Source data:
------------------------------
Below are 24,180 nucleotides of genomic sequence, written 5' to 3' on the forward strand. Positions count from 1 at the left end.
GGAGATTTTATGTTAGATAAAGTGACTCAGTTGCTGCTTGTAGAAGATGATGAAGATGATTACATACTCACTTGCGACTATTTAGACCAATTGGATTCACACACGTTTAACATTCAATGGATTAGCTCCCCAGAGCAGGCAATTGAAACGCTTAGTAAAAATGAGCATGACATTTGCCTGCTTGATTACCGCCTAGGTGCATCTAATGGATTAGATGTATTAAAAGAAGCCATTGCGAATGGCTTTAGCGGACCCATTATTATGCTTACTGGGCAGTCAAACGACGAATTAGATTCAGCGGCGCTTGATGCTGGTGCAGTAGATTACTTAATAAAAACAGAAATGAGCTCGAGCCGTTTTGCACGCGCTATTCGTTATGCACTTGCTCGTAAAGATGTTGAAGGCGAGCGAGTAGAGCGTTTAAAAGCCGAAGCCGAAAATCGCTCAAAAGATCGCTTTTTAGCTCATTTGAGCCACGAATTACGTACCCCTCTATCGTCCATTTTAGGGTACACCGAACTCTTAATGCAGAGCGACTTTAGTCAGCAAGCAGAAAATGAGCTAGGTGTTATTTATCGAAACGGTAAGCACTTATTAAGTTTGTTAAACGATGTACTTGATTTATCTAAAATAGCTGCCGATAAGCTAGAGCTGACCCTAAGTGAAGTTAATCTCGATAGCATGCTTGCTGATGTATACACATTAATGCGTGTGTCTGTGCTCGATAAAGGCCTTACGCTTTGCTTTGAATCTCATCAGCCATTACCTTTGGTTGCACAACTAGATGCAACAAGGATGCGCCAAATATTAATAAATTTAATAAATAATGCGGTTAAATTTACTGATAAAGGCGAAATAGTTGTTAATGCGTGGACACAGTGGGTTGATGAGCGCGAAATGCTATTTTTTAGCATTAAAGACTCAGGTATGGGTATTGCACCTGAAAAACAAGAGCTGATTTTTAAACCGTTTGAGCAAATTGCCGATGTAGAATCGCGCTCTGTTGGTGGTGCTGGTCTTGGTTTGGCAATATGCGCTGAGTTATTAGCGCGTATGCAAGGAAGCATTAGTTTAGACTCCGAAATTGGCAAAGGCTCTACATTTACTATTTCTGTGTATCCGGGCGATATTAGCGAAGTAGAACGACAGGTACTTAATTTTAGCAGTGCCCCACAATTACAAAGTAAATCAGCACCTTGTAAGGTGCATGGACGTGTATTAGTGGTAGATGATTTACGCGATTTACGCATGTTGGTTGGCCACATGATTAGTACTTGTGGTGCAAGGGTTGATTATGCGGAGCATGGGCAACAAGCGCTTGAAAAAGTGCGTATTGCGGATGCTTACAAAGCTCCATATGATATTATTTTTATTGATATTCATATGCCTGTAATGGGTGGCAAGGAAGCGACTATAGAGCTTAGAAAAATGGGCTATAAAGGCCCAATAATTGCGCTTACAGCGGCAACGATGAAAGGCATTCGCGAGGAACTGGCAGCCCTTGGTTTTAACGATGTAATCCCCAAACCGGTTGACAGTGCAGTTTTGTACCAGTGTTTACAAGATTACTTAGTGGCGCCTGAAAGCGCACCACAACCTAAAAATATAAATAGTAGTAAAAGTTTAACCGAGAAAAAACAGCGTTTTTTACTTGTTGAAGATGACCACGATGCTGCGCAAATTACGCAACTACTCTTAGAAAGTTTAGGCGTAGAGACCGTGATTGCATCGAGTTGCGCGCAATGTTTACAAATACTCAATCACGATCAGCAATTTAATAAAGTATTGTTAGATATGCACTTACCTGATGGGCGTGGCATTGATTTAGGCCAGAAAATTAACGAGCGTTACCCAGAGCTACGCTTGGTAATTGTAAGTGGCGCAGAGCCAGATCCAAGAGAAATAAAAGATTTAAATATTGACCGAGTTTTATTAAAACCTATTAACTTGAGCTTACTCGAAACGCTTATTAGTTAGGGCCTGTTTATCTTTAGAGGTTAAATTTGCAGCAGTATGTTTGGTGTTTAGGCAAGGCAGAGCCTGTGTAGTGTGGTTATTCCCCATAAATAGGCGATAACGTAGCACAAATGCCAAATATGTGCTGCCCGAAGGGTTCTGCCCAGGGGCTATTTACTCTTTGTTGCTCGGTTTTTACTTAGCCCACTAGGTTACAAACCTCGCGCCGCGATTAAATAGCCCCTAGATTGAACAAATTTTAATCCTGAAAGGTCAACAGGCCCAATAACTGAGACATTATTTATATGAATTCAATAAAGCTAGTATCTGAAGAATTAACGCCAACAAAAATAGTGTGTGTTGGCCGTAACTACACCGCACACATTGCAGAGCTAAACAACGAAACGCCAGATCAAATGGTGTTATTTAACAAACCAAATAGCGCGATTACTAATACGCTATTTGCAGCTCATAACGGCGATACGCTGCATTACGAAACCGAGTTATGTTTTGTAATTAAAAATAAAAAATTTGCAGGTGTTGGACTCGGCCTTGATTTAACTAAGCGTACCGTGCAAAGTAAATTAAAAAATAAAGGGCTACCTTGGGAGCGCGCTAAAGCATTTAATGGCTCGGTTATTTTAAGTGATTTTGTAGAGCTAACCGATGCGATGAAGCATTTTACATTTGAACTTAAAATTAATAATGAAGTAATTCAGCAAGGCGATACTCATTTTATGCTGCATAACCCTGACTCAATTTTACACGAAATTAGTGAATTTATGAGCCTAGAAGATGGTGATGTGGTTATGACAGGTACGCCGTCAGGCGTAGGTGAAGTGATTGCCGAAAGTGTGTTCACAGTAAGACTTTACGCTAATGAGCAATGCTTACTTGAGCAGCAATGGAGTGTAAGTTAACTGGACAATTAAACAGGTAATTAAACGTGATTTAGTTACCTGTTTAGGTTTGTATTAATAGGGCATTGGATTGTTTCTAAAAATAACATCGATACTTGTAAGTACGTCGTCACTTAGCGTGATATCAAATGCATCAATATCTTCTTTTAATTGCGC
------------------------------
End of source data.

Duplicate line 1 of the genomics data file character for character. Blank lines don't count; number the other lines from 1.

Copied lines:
Below are 24,180 nucleotides of genomic sequence, written 5' to 3' on the forward strand. Positions count from 1 at the left end.